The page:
But Svidensky isn’t upset. He’s relieved people are seeing the photos at all.

After his initial disappointment trying to sell the pictures to magazines, Svidensky published four images on, a curated photo blog. From there, the U.K.-based Caters News Agency spotted the work and contacted him. Now, Svidensky gets a cut every time the pictures are published. Since the BBC Magazine and radio program have highlighted his work, the images have caught the imaginations of many. He believes he will recoup his financial investment.

“But that’s not what’s important,” he said. “This is my dream to be a documentary photographer. My hope is that through this project, I will get other opportunities.” Read more


UK’s first female photojournalist honored

PetaPixel | Museum of London | The Guardian | Library of Congress

Christina Broom, who died in 1939, was Britain’s first female photojournalist and the documenter of life before, during and after World War I. She also got a late start, the Museum of London’s Anna Sparham wrote Friday.

It was with the fast approaching centenary of the First World War that we considered this acquisition for the museum. Broom photographed between 1904 and 1939 and saw the war through her photography of the soldiers going to and returning from the Front as well as documenting London before, during and after that time. From the outset however I also wanted to focus on this work of a woman photographer; a woman who was unique, intriguing, skilled and largely underappreciated, her story not yet being widely told. That Broom was 40 when she taught herself photography, and that her daughter Winifred made all the prints, is in itself a great story opener.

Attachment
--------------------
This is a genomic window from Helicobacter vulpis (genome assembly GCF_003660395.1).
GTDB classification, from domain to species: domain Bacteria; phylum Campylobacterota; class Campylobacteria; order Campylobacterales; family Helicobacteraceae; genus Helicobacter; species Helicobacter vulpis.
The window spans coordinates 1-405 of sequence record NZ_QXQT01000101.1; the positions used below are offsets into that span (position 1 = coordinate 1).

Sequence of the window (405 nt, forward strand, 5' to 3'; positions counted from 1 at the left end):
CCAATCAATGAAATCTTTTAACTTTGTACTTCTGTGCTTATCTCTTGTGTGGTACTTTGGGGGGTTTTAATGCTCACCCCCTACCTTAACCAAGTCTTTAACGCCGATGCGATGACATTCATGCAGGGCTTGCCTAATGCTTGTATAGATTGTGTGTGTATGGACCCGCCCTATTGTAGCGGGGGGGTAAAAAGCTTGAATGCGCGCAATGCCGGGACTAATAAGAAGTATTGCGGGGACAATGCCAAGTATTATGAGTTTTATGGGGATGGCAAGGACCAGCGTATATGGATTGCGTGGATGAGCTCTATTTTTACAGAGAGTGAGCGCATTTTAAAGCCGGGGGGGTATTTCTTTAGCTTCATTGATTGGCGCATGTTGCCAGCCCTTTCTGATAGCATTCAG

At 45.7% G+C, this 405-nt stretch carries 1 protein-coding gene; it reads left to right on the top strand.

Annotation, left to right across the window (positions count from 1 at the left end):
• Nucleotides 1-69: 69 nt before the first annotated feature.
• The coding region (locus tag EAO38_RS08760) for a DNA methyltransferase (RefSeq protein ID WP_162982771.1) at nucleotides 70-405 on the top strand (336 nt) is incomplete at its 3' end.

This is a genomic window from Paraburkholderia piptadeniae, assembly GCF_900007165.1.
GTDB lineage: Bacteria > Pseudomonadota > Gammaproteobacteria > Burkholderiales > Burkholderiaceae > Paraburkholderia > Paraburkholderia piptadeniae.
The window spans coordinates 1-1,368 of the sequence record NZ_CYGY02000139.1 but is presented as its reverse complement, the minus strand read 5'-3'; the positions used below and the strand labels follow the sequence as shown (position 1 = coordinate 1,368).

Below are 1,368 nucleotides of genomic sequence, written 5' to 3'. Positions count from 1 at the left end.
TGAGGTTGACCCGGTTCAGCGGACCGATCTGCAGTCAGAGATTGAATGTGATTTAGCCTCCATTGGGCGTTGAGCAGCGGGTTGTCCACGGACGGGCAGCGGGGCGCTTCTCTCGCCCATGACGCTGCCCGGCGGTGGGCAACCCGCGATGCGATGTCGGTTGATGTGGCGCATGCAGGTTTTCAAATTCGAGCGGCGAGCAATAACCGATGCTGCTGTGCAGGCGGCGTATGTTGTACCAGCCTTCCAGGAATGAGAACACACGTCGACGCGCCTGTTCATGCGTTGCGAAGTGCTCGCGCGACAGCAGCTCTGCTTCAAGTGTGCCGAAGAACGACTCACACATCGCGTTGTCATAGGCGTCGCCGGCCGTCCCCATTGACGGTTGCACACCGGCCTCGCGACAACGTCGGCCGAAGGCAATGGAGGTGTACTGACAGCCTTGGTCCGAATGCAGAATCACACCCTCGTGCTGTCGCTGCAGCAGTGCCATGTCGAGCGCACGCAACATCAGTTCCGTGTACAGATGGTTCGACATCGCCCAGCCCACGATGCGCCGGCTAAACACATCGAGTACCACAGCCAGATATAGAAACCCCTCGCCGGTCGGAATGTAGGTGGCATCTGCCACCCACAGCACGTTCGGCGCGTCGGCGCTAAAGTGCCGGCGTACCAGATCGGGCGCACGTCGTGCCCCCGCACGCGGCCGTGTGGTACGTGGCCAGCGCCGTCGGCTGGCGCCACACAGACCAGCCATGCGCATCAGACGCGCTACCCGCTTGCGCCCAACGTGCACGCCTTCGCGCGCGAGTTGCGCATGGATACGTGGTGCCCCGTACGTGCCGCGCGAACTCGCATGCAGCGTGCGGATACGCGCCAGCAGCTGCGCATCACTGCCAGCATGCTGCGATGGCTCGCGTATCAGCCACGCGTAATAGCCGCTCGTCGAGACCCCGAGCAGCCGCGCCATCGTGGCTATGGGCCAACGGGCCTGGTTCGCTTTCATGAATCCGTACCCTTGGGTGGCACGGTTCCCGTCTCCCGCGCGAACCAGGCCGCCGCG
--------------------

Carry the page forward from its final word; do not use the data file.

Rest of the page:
On Friday, April 4, the Museum of London opened a small display of Broom’s photography, with a bigger display planned for the future. Broom’s images include one of Rudyard Kipling’s son, Jack, who died in the war and inspired the poem “My Boy Jack,” Mark Brown reported in The Guardian, as well as images of the royal family and soldiers with their families.

The collection shows that Broom was a witness to the key moments of early 20th century life in London including being one of only two people allowed to photograph Edward VII lying in state. Her photographs were used extensively by newspapers including the Daily Sketch, Sunday Herald and Evening News, always with the credit Mrs Alfred Broom. Sparham said the images had strength and relevance in their own right but “it is the photographer’s own fascinating story of determination and entrepreneurialism that makes them truly come alive”.